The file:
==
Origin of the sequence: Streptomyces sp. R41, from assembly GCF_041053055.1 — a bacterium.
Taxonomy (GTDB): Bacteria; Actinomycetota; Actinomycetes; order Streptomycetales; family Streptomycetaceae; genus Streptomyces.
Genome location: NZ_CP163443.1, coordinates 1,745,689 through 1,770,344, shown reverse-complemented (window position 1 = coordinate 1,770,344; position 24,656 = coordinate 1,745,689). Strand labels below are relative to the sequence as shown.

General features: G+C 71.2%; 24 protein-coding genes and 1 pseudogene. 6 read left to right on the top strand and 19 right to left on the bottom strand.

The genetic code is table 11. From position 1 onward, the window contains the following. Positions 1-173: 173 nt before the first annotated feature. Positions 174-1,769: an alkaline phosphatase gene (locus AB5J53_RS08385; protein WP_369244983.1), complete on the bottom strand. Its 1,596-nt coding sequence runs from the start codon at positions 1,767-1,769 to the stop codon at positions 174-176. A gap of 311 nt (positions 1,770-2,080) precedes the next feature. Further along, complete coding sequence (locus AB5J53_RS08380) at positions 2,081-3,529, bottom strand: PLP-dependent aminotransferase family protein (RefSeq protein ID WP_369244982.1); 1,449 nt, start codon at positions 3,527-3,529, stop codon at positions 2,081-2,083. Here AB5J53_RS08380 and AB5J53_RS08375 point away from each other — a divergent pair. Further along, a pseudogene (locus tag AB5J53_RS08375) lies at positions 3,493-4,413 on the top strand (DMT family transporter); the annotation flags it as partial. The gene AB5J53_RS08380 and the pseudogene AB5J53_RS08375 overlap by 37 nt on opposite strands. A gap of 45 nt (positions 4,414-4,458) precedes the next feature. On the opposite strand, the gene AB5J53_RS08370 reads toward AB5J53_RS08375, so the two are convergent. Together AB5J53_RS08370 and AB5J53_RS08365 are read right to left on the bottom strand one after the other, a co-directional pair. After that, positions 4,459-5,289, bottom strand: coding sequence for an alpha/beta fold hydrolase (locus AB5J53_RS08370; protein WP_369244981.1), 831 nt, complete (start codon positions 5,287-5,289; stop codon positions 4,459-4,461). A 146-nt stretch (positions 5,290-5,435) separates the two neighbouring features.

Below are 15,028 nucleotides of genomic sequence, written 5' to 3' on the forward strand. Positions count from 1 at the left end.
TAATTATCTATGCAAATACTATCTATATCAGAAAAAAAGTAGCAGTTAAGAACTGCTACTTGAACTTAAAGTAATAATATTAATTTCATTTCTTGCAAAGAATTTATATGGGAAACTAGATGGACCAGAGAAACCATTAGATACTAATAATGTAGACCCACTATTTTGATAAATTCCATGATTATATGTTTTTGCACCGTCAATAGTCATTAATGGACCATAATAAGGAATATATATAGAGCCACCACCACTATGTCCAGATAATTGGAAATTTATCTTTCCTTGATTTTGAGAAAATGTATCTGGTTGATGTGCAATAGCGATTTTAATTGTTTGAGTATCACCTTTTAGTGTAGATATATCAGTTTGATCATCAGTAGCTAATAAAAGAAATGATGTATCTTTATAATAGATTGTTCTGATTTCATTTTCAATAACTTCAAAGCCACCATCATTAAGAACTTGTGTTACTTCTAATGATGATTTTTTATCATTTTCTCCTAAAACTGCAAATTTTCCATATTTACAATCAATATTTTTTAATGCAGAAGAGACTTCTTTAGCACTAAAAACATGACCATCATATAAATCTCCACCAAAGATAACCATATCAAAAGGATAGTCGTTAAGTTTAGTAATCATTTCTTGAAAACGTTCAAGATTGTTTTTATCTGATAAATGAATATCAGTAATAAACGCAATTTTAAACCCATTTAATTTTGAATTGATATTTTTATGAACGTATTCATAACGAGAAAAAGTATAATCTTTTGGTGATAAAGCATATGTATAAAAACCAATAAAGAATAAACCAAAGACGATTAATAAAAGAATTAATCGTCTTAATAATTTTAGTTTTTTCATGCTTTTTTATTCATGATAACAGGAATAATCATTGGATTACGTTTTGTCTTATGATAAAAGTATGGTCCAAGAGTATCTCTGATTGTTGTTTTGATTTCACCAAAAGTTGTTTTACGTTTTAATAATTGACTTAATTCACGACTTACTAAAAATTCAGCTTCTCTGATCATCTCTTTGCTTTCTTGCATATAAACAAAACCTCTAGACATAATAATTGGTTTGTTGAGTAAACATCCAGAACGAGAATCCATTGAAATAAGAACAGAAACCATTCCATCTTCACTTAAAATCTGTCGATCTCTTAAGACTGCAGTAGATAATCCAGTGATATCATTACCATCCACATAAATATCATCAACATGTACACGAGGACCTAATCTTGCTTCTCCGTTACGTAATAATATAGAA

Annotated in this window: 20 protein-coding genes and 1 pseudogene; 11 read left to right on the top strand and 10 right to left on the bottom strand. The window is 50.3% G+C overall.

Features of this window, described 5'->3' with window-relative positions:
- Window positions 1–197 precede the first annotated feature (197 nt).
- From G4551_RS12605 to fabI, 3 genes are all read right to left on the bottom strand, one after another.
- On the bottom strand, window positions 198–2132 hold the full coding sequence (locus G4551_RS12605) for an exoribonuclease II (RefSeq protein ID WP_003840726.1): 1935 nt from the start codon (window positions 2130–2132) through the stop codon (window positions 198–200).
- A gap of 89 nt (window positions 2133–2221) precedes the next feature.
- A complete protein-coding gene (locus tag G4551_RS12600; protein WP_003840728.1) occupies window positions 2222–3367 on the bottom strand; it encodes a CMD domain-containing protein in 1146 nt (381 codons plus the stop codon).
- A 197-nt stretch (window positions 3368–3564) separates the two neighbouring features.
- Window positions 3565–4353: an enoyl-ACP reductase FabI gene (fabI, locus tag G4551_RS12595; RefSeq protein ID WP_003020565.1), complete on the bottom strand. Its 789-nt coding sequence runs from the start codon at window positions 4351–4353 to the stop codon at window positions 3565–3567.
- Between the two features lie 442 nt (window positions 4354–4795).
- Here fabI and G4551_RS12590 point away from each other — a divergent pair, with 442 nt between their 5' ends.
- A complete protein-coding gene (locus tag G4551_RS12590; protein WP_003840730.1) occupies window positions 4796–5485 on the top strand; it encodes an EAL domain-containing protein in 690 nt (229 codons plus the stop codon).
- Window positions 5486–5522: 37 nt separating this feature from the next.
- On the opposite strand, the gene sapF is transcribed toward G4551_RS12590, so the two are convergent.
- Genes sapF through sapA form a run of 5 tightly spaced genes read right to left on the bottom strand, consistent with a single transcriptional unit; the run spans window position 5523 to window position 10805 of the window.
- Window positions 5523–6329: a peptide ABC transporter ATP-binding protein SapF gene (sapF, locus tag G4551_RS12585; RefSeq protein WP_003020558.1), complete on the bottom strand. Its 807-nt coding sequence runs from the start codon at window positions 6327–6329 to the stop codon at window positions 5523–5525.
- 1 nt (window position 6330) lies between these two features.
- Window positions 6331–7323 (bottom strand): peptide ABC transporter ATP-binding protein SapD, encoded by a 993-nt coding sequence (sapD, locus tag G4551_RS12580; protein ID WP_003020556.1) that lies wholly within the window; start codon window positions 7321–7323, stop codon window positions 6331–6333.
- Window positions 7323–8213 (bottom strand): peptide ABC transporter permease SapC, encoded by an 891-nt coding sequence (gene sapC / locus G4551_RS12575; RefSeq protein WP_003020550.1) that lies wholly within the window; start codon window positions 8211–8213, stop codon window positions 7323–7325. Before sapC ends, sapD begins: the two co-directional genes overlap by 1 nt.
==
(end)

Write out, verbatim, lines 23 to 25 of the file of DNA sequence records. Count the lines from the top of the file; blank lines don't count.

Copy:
- Window positions 5523–6329: a peptide ABC transporter ATP-binding protein SapF gene (sapF, locus tag G4551_RS12585; RefSeq protein WP_003020558.1), complete on the bottom strand. Its 807-nt coding sequence runs from the start codon at window positions 6327–6329 to the stop codon at window positions 5523–5525.
- 1 nt (window position 6330) lies between these two features.
- Window positions 6331–7323 (bottom strand): peptide ABC transporter ATP-binding protein SapD, encoded by a 993-nt coding sequence (sapD, locus tag G4551_RS12580; protein ID WP_003020556.1) that lies wholly within the window; start codon window positions 7321–7323, stop codon window positions 6331–6333.